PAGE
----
every dear friend of mine has had some experience with sexual assault or partner violence or family violence, and these issues have also affected beloved people in my family. From a public health perspective, I want to address root causes of social problems like the nonrandom distribution of HIV and gender-based violence in societies—and dominant-culture prescriptions for manhood and gender relations, including structural gender inequality. They’re a big part of that root-cause structure. In the U.S., there are few ongoing, mainstream, public forums where masculinities are critically discussed for the purpose of social change, so I created the Men’s Story Project as a replicable, locally based initiative to try to address some of that gap. And I see it as a counterpoint to the more limited and often oppressive messages of the mainstream media and other social forces.
Scenes from the 2008 Men’s Story Project performances
VM: Can you talk about how you see men’s experience of masculinity as it relates to violence and to issues of health? JL: It’s such a huge subject. I find it deeply compelling that a vast proportion of human suffering in the world today is preventable and unnecessary… a lot of it is related to dominant-culture training regarding masculinities and gender relations, and ways we choose to treat each other at the interpersonal and institutional levels based on these ideas. In varying cultural contexts, traditional male role ideas are often intertwined with sexism, homophobia, racism, classism, ableism and other forms of oppression. And research is increasingly showing that belief in traditional notions of masculinity is linked with significant risks for the health and well-being of men and the people of all genders around them. These include greater likelihood of HIV/STI risk behaviors such as not using condoms and having multiple partners (because men are supposed to want sex all the time, with as many women as possible); men’s violence against women; physical violence between men; substance abuse; drunk driving; men’s low rates of utilizing health care—because they’re supposed to be tough and self-sufficient, among other problems. Also, when stereotypical “masculinity” is defined in its opposition to a less-valued stereotypical “femininity,” and when being gay is equivalent to being “effeminate” or “like a girl,” it contributes to homophobia and transphobia, which in turn contribute to prob-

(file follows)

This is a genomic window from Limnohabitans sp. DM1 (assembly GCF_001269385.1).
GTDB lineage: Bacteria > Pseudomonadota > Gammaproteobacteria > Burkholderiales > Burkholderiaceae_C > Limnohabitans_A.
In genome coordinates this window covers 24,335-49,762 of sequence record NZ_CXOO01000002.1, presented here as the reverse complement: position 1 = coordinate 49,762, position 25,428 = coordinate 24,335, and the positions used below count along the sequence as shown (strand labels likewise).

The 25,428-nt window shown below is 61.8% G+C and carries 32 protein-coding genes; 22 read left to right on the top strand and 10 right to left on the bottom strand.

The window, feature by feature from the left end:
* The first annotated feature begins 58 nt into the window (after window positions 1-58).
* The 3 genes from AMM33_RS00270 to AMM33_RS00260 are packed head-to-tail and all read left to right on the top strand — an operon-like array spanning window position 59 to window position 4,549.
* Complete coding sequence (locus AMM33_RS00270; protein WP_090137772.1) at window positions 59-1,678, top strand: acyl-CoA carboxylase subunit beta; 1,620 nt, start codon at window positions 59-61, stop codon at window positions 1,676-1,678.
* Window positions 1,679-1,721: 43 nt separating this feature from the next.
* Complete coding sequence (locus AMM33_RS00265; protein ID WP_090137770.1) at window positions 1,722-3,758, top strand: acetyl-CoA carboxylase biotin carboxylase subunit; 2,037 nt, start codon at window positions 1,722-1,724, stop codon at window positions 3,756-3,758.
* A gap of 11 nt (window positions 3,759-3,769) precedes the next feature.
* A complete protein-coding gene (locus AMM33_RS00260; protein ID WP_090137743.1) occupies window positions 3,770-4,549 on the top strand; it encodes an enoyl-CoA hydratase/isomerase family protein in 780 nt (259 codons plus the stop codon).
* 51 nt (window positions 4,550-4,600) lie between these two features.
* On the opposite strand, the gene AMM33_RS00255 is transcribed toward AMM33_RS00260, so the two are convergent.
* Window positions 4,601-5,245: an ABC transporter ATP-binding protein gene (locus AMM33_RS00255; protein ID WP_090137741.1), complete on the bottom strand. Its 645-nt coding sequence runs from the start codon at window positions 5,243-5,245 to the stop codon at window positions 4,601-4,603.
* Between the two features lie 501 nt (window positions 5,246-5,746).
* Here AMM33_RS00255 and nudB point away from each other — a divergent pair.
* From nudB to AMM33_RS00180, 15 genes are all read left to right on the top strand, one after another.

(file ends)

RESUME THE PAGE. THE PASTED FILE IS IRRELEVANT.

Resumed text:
VM: What are your hopes for the future of the Men’s Story Project?